19. Totally get that this is way down on the list of "Things To Worry About". I still think the folks out NW have a fungus problem. http://www.extremescience.com/zoom/index.p...st-living-thing
  20. Saw this -- my guess is that it probably isn't worth a full blown freak out, but a good reminder that Mother Nature can be a b***h. Around here, you hear occasionally about folks (mostly hunters) and dogs getting ill from blasto. http://www.aolnews.com/science/article/hig...oregon/19451049
  21. Also check out the WGA website (http://www.wi-geocaching.com/). And do consider joining -- nice people, fun events and the price is right (free).
  22. FWIW, my eTrex Legend has had controls that got dodgy. The toggle that allows you to scroll around is the usual culprit -- sometimes it refuses to let me move the scroll bar or pan. My guess is it is an electrical connection that is weak -- these units will take a good drop or two (unlike an iPhone) but that doesn't mean the shock helps matters. A few gentle taps usually clears things up (emphasis on gentle!)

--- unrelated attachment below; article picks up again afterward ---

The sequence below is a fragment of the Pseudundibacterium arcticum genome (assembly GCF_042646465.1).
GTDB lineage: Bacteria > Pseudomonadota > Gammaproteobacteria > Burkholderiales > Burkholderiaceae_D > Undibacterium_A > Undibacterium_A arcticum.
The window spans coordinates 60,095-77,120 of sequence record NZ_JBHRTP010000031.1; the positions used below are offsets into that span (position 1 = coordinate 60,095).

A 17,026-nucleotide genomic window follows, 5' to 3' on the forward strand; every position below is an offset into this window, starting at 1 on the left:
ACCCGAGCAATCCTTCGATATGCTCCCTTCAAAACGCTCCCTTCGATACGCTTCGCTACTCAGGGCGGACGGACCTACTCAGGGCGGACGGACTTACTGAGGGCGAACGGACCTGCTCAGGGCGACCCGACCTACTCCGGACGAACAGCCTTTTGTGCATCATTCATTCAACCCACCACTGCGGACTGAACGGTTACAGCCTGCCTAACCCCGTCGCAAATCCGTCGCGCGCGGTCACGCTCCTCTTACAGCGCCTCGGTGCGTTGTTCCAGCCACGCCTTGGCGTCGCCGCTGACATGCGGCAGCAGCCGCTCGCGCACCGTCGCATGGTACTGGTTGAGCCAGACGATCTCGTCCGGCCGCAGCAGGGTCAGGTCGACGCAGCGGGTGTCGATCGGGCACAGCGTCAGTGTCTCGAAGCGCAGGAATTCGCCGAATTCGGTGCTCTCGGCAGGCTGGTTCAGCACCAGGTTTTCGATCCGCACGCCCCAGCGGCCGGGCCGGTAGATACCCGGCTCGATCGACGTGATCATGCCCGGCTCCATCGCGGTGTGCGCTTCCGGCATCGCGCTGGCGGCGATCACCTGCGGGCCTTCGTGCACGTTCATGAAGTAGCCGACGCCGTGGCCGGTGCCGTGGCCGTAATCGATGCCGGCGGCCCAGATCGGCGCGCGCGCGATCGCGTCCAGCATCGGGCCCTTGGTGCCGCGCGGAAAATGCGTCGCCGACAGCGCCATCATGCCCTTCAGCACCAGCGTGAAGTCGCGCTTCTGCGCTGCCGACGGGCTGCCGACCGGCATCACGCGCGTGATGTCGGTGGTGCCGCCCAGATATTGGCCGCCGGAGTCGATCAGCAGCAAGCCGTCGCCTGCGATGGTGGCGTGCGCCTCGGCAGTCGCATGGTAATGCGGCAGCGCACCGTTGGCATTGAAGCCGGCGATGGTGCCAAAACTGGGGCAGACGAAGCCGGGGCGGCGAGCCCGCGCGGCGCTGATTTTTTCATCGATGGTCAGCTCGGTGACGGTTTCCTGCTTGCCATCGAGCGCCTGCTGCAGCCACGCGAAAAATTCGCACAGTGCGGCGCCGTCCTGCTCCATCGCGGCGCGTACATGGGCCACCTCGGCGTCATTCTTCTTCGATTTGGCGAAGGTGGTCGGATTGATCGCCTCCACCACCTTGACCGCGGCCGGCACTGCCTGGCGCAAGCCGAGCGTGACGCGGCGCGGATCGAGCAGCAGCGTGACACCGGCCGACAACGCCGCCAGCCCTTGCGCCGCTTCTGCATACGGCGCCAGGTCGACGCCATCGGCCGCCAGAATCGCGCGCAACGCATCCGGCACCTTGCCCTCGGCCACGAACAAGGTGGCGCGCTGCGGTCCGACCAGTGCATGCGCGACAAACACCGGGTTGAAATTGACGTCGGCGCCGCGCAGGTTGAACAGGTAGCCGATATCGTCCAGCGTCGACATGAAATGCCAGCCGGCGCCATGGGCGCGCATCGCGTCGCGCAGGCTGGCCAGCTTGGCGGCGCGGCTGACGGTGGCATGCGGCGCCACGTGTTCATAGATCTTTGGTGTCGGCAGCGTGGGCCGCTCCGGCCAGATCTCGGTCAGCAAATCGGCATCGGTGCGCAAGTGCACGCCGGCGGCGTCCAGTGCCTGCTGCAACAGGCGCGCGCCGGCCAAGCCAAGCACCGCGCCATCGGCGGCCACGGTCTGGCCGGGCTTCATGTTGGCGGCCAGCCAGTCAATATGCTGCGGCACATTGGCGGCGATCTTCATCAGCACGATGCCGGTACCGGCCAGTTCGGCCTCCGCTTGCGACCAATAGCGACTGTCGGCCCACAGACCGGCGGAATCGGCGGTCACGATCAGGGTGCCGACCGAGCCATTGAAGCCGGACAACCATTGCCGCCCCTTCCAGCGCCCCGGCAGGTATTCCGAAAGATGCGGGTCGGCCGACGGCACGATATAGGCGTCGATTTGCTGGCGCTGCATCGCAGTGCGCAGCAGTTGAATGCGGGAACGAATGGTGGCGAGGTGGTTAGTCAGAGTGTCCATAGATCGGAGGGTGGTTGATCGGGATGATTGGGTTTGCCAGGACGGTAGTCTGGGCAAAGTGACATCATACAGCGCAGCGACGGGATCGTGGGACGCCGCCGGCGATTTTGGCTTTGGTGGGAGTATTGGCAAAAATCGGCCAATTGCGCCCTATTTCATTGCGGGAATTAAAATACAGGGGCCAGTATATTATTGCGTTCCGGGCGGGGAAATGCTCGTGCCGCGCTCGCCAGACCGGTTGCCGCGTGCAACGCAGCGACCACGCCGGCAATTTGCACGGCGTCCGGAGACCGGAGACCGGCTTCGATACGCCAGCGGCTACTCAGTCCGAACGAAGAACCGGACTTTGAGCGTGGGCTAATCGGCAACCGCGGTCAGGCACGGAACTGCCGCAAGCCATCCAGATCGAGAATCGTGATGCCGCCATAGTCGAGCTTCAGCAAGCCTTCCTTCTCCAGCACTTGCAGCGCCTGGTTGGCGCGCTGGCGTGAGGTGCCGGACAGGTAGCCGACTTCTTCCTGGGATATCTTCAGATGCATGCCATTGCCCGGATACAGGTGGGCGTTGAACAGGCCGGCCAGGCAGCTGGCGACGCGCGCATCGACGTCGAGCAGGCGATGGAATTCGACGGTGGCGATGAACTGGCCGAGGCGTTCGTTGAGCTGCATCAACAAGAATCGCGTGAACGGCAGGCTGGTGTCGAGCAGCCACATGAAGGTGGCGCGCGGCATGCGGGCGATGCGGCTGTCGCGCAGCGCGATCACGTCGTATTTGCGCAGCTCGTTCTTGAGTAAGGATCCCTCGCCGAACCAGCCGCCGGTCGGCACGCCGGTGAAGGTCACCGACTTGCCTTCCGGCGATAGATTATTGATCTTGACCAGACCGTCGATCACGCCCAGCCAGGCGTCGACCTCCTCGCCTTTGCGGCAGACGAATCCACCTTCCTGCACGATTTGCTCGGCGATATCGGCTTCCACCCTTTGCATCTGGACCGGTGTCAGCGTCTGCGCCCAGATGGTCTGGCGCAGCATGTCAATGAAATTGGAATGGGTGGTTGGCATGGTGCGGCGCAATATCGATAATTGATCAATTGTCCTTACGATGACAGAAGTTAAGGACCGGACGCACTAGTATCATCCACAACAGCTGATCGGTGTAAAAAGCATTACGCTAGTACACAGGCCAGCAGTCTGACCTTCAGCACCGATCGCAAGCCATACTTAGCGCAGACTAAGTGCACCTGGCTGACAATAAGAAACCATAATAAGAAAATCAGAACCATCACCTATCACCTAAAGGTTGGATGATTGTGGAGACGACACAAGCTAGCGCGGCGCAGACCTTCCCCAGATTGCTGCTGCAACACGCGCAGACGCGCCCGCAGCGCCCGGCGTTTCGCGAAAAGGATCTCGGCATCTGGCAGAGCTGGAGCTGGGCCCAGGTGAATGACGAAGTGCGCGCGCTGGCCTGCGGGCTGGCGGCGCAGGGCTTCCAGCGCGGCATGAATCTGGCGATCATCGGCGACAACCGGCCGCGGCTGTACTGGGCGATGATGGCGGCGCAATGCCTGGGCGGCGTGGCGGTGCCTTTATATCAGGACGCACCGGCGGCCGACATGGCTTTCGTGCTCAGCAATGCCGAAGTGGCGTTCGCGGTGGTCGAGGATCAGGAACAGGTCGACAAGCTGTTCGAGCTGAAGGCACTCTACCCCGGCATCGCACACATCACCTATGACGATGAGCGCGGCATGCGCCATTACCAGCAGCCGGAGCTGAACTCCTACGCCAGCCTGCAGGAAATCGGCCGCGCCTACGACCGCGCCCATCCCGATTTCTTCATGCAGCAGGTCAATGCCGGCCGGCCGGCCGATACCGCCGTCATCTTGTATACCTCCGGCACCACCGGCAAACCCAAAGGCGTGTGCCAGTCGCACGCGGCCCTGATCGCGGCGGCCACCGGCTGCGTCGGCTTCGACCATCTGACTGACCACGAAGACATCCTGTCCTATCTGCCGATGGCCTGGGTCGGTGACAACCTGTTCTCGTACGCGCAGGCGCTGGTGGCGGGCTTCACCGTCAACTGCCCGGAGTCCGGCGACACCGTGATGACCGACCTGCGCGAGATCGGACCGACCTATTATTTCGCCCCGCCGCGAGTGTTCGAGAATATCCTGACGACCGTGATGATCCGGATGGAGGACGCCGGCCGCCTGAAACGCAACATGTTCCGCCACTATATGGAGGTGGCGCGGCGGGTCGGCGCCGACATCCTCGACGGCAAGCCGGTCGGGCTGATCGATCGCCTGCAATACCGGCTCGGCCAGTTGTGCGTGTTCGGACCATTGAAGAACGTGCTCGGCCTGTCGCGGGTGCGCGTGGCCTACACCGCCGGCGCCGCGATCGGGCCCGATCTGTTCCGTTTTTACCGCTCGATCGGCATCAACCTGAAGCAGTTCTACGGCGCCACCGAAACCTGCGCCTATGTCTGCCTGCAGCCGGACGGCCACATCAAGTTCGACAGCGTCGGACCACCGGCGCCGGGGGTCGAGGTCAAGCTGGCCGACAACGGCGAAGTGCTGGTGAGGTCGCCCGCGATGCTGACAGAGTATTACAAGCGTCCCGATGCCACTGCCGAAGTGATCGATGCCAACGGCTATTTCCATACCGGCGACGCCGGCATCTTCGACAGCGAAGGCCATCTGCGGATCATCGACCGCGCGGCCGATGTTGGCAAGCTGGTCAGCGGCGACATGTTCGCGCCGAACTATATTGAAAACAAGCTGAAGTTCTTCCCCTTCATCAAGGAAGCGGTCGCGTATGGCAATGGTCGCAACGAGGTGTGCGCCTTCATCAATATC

23. The point isn't that they aren't replacing the aging satellites, it's that they aren't replacing fast enough. For geocaching and car navigation, probably not too big of a deal, since we aren't demanding too much accuracy. For military and land surveyors that demand very high precision, it has turned into something of a scramble. Rising fuel prices present a way bigger threat to geocaching.
  24. I would spend just a little more for a Legend H -- the basic mapping function really helps. (The maps are not good enough for turn-by-turn navigation -- just major roads and geographic features show up). Being able to hook up to a computer with a USB cable is pretty important. Skip models with the old serial port cables. Color displays, altimeters, and magnetic compasses are nice but will add dollars for marginal utility.
  25. Believe me, you didn't miss anything. I had a <very> temporary suspension of "intelligence" and was pipe-dreaming about what I'd really love to find on these hunts. Sorry. Here's what I have been led to believe about searching for artifacts. the first thing you'll need to know is where did they hunt. There's no sense looking for arrowheads where none were used. after an arrow is lost, and then the organic parts rot away(Wood, Feathers, Sinew) the arrowhead will be just like any other stone in that it will work it's way downhill through erosion. Eventually they will end up in creeks and washes. Continuously flowing creeks will quickly wear them down and they will become just another smooth stone. Intermitent creeks will move them, but will not wear them down as quickly. Finding them in the slower parts of intermittent creeks in the traditional hunting grounds should be the easiest place. Or more likely, at old settlements, also near creeks and streams. (North American Indians were smart enough not to try to settle far from reliable sources of fresh water.)